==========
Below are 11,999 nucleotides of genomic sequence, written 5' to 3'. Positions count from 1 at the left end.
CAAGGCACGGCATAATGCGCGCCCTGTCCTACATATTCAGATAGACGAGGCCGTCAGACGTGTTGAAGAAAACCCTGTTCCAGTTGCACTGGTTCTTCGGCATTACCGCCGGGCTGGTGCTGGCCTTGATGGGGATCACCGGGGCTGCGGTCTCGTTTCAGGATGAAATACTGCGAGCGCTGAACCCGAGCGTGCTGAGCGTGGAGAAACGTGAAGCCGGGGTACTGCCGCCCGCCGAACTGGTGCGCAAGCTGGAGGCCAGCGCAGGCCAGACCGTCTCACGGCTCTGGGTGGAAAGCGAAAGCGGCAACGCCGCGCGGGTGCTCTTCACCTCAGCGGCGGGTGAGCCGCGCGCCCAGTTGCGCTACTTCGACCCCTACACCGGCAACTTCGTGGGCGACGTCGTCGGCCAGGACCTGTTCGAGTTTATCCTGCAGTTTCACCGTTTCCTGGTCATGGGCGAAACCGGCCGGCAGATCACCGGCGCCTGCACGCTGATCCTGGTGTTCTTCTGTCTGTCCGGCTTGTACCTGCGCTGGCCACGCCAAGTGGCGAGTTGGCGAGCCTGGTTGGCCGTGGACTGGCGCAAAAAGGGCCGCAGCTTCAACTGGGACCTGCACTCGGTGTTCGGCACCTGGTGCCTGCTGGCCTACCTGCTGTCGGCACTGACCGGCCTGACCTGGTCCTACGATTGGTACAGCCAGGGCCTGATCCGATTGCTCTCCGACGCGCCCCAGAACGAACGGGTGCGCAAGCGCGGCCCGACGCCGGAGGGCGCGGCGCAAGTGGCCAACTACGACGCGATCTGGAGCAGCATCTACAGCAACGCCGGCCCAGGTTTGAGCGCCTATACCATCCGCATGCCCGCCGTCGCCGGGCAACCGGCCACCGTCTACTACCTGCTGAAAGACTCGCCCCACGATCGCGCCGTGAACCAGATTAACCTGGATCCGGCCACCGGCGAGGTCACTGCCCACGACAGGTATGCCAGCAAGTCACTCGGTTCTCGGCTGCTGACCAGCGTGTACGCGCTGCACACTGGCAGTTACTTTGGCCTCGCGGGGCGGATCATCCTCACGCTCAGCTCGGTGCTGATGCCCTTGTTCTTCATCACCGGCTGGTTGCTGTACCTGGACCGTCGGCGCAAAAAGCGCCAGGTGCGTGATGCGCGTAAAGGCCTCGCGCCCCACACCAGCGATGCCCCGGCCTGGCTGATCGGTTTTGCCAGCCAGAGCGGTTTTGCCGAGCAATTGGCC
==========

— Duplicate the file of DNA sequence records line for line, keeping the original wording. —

Below are 11,999 nucleotides of genomic sequence, written 5' to 3'. Positions count from 1 at the left end.
CAAGGCACGGCATAATGCGCGCCCTGTCCTACATATTCAGATAGACGAGGCCGTCAGACGTGTTGAAGAAAACCCTGTTCCAGTTGCACTGGTTCTTCGGCATTACCGCCGGGCTGGTGCTGGCCTTGATGGGGATCACCGGGGCTGCGGTCTCGTTTCAGGATGAAATACTGCGAGCGCTGAACCCGAGCGTGCTGAGCGTGGAGAAACGTGAAGCCGGGGTACTGCCGCCCGCCGAACTGGTGCGCAAGCTGGAGGCCAGCGCAGGCCAGACCGTCTCACGGCTCTGGGTGGAAAGCGAAAGCGGCAACGCCGCGCGGGTGCTCTTCACCTCAGCGGCGGGTGAGCCGCGCGCCCAGTTGCGCTACTTCGACCCCTACACCGGCAACTTCGTGGGCGACGTCGTCGGCCAGGACCTGTTCGAGTTTATCCTGCAGTTTCACCGTTTCCTGGTCATGGGCGAAACCGGCCGGCAGATCACCGGCGCCTGCACGCTGATCCTGGTGTTCTTCTGTCTGTCCGGCTTGTACCTGCGCTGGCCACGCCAAGTGGCGAGTTGGCGAGCCTGGTTGGCCGTGGACTGGCGCAAAAAGGGCCGCAGCTTCAACTGGGACCTGCACTCGGTGTTCGGCACCTGGTGCCTGCTGGCCTACCTGCTGTCGGCACTGACCGGCCTGACCTGGTCCTACGATTGGTACAGCCAGGGCCTGATCCGATTGCTCTCCGACGCGCCCCAGAACGAACGGGTGCGCAAGCGCGGCCCGACGCCGGAGGGCGCGGCGCAAGTGGCCAACTACGACGCGATCTGGAGCAGCATCTACAGCAACGCCGGCCCAGGTTTGAGCGCCTATACCATCCGCATGCCCGCCGTCGCCGGGCAACCGGCCACCGTCTACTACCTGCTGAAAGACTCGCCCCACGATCGCGCCGTGAACCAGATTAACCTGGATCCGGCCACCGGCGAGGTCACTGCCCACGACAGGTATGCCAGCAAGTCACTCGGTTCTCGGCTGCTGACCAGCGTGTACGCGCTGCACACTGGCAGTTACTTTGGCCTCGCGGGGCGGATCATCCTCACGCTCAGCTCGGTGCTGATGCCCTTGTTCTTCATCACCGGCTGGTTGCTGTACCTGGACCGTCGGCGCAAAAAGCGCCAGGTGCGTGATGCGCGTAAAGGCCTCGCGCCCCACACCAGCGATGCCCCGGCCTGGCTGATCGGTTTTGCCAGCCAGAGCGGTTTTGCCGAGCAATTGGCC